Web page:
Friday, April 25th, 2014

Working to SLAM EAB

"Everyone agrees that we need to do something besides stand back and watch the ash trees die."

So goes the reasoning behind the project to SLAM – SL.ow A.sh M.ortality – in Michigan’s Upper Peninsula, said Deborah McCullough, professor of forest entomology at Michigan State University (MSU). Emerald ash borer (EAB), an exotic pest from Asia, was discovered in southeast Michigan in 2002. Since then, this invader has killed an estimated 40 million ash trees in lower Michigan. Populations of EAB have now been found in at least 14 other states and two Canadian provinces, costing public and private landowners millions of dollars. The SLAM project is a collaborative effort involving MSU, the USDA Forest Service, USDA Animal and Plant Health Inspection Service (APHIS), Michigan Technological University (MTU), the Michigan Dept. of Agriculture (MDA), the Michigan Dept. of Natural Resources (MDNR), and Michigan Conservation Districts in Michigan’s Upper Peninsula. The goal of the SL.A.M. pilot project in Michigan’s Upper Peninsula is to delay and slow the expansion of ash mortality by reducing populations of the beetle in newly-infested sites, outside of known EAB infestations.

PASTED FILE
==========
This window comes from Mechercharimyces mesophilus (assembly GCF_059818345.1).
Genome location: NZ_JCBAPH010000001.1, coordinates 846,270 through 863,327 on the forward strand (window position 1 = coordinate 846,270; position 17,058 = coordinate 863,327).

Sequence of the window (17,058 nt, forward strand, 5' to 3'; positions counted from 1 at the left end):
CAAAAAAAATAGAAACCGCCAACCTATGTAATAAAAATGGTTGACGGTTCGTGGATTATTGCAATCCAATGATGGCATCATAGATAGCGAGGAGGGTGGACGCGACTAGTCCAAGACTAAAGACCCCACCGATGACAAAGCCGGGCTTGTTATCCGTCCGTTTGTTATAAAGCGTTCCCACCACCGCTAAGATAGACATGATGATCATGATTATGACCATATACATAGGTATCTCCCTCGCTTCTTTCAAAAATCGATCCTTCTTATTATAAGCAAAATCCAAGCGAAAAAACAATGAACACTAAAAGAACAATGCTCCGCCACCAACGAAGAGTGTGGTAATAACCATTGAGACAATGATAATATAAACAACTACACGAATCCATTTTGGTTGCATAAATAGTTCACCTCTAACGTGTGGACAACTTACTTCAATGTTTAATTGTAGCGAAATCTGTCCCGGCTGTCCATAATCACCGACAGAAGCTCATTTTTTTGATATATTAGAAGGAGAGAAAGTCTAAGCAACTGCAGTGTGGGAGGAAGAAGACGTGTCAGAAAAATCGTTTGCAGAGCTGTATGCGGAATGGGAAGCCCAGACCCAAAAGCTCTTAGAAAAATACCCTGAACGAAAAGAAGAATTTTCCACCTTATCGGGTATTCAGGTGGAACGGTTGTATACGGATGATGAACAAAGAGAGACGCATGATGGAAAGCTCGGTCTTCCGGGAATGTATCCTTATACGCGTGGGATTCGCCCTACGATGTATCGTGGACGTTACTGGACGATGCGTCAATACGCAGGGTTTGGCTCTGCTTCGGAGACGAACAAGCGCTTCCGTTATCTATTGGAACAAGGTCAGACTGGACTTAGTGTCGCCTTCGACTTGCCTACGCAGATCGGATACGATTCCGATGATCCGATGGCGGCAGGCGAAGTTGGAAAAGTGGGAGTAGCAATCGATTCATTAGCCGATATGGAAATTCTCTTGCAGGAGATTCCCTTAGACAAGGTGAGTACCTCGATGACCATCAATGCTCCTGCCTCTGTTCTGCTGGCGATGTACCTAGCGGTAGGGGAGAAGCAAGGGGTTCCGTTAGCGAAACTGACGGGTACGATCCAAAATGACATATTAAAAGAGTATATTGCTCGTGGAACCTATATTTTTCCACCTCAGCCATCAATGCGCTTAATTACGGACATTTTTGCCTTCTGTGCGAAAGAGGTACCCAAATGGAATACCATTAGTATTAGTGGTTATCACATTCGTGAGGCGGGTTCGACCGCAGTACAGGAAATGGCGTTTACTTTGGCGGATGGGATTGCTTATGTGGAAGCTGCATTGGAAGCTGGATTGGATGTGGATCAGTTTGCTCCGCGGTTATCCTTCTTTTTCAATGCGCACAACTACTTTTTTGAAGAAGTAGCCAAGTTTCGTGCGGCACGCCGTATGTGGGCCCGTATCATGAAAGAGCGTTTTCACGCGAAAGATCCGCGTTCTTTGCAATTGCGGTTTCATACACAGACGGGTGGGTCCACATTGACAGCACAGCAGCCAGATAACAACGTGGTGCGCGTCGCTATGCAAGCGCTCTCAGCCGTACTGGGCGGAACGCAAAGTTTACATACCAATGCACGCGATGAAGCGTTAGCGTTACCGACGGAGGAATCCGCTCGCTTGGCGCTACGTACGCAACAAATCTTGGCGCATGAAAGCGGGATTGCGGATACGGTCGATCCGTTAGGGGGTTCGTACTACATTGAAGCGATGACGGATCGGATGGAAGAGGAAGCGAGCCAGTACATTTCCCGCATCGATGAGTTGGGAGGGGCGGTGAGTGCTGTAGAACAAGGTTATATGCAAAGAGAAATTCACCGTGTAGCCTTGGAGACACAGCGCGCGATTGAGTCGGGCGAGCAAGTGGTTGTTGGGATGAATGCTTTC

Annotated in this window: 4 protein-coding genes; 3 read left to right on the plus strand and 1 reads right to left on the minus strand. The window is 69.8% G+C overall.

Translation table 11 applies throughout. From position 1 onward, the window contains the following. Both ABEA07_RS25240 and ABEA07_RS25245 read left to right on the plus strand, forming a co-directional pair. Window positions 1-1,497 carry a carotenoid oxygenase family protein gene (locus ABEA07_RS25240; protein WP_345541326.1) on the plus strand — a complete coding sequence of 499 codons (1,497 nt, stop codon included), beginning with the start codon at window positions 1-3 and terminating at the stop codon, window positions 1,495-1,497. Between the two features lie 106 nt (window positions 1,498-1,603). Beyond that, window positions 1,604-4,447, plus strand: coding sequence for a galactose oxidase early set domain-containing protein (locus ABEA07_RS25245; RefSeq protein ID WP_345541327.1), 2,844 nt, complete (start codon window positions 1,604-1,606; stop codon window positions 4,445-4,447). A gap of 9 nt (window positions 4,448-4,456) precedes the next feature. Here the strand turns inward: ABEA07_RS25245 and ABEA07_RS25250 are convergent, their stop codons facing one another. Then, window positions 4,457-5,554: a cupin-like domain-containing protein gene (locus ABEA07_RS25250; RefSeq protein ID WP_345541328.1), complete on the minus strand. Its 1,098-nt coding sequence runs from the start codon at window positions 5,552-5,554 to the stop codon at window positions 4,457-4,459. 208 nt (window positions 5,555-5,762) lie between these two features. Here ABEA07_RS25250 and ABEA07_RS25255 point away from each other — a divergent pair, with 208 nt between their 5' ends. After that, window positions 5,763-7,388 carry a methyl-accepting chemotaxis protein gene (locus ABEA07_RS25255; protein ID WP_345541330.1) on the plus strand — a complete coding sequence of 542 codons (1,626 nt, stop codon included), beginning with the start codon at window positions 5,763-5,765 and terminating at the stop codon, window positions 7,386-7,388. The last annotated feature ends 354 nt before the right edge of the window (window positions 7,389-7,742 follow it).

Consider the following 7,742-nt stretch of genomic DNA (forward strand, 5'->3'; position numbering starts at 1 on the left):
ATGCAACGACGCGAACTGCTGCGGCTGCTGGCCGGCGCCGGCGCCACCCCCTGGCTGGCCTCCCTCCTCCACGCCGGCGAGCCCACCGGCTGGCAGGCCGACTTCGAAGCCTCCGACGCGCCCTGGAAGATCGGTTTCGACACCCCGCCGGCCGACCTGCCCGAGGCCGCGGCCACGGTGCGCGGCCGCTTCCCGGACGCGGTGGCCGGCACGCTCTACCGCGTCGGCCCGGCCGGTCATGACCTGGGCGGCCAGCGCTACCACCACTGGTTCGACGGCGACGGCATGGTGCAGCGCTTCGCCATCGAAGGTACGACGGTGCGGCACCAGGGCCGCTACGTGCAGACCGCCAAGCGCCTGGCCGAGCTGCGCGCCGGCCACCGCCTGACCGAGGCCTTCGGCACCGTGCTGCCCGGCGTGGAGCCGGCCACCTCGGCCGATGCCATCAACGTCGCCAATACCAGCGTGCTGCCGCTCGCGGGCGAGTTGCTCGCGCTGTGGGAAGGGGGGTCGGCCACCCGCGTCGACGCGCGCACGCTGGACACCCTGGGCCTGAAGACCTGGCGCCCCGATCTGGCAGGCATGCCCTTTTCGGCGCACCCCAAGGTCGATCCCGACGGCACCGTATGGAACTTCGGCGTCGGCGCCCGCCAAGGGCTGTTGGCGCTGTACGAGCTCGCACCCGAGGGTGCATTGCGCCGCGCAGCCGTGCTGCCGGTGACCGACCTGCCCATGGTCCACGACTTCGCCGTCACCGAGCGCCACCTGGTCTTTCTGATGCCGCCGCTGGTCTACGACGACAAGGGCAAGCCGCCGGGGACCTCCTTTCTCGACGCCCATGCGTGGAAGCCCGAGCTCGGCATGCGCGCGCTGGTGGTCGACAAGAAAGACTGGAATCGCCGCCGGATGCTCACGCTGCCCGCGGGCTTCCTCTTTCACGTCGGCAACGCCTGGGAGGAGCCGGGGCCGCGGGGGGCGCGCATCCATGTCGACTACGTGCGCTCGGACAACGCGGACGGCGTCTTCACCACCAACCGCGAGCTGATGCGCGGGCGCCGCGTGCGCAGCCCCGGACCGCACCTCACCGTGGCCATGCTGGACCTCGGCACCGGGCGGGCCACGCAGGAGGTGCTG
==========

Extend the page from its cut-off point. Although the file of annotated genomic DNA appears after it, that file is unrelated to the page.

"It's not common to have people from this many agencies collaborate on a project," said John Bedford, MDA pest response program manager. "We all share a goal of developing an integrated management plan for EAB outlier sites that can eventually be used in other states."

Several management tactics can be used to slow EAB spread and ash mortality in a newly-infested site. Data from the project will be evaluated yearly and adjustments will be made as needed.

For more information about the emerald ash borer, please visit http://www.emeraldashborer.info/.